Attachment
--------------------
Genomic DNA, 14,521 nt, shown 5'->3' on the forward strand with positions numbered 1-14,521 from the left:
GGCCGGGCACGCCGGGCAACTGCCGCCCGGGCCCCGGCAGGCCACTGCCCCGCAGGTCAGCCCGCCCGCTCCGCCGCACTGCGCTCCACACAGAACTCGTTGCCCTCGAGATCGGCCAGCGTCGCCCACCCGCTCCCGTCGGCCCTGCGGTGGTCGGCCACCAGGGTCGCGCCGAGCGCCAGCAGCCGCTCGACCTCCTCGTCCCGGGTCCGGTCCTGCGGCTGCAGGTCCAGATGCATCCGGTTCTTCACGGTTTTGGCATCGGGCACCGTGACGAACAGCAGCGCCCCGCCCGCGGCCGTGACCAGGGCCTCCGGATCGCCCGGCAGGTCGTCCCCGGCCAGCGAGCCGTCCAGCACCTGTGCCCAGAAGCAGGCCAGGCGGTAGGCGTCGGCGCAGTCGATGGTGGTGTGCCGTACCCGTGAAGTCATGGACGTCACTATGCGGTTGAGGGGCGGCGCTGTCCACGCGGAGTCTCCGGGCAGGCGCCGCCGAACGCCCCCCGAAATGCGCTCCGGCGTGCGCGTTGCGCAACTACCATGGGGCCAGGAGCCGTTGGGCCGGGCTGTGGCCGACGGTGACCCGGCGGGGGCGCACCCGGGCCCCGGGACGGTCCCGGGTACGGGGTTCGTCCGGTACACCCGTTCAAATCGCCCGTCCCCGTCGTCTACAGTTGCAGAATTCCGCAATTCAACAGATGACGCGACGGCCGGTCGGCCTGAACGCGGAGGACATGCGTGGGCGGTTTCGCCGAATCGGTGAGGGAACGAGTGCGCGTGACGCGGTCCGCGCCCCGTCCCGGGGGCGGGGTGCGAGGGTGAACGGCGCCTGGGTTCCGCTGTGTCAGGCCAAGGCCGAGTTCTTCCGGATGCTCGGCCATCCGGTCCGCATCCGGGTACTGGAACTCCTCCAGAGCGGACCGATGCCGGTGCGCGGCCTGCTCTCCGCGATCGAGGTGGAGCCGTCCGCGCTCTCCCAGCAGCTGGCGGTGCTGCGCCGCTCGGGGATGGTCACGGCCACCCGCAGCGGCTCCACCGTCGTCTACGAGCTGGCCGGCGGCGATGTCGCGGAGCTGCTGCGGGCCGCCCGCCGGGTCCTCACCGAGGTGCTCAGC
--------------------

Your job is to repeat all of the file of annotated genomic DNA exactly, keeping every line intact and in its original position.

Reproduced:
Genomic DNA, 14,521 nt, shown 5'->3' on the forward strand with positions numbered 1-14,521 from the left:
GGCCGGGCACGCCGGGCAACTGCCGCCCGGGCCCCGGCAGGCCACTGCCCCGCAGGTCAGCCCGCCCGCTCCGCCGCACTGCGCTCCACACAGAACTCGTTGCCCTCGAGATCGGCCAGCGTCGCCCACCCGCTCCCGTCGGCCCTGCGGTGGTCGGCCACCAGGGTCGCGCCGAGCGCCAGCAGCCGCTCGACCTCCTCGTCCCGGGTCCGGTCCTGCGGCTGCAGGTCCAGATGCATCCGGTTCTTCACGGTTTTGGCATCGGGCACCGTGACGAACAGCAGCGCCCCGCCCGCGGCCGTGACCAGGGCCTCCGGATCGCCCGGCAGGTCGTCCCCGGCCAGCGAGCCGTCCAGCACCTGTGCCCAGAAGCAGGCCAGGCGGTAGGCGTCGGCGCAGTCGATGGTGGTGTGCCGTACCCGTGAAGTCATGGACGTCACTATGCGGTTGAGGGGCGGCGCTGTCCACGCGGAGTCTCCGGGCAGGCGCCGCCGAACGCCCCCCGAAATGCGCTCCGGCGTGCGCGTTGCGCAACTACCATGGGGCCAGGAGCCGTTGGGCCGGGCTGTGGCCGACGGTGACCCGGCGGGGGCGCACCCGGGCCCCGGGACGGTCCCGGGTACGGGGTTCGTCCGGTACACCCGTTCAAATCGCCCGTCCCCGTCGTCTACAGTTGCAGAATTCCGCAATTCAACAGATGACGCGACGGCCGGTCGGCCTGAACGCGGAGGACATGCGTGGGCGGTTTCGCCGAATCGGTGAGGGAACGAGTGCGCGTGACGCGGTCCGCGCCCCGTCCCGGGGGCGGGGTGCGAGGGTGAACGGCGCCTGGGTTCCGCTGTGTCAGGCCAAGGCCGAGTTCTTCCGGATGCTCGGCCATCCGGTCCGCATCCGGGTACTGGAACTCCTCCAGAGCGGACCGATGCCGGTGCGCGGCCTGCTCTCCGCGATCGAGGTGGAGCCGTCCGCGCTCTCCCAGCAGCTGGCGGTGCTGCGCCGCTCGGGGATGGTCACGGCCACCCGCAGCGGCTCCACCGTCGTCTACGAGCTGGCCGGCGGCGATGTCGCGGAGCTGCTGCGGGCCGCCCGCCGGGTCCTCACCGAGGTGCTCAGC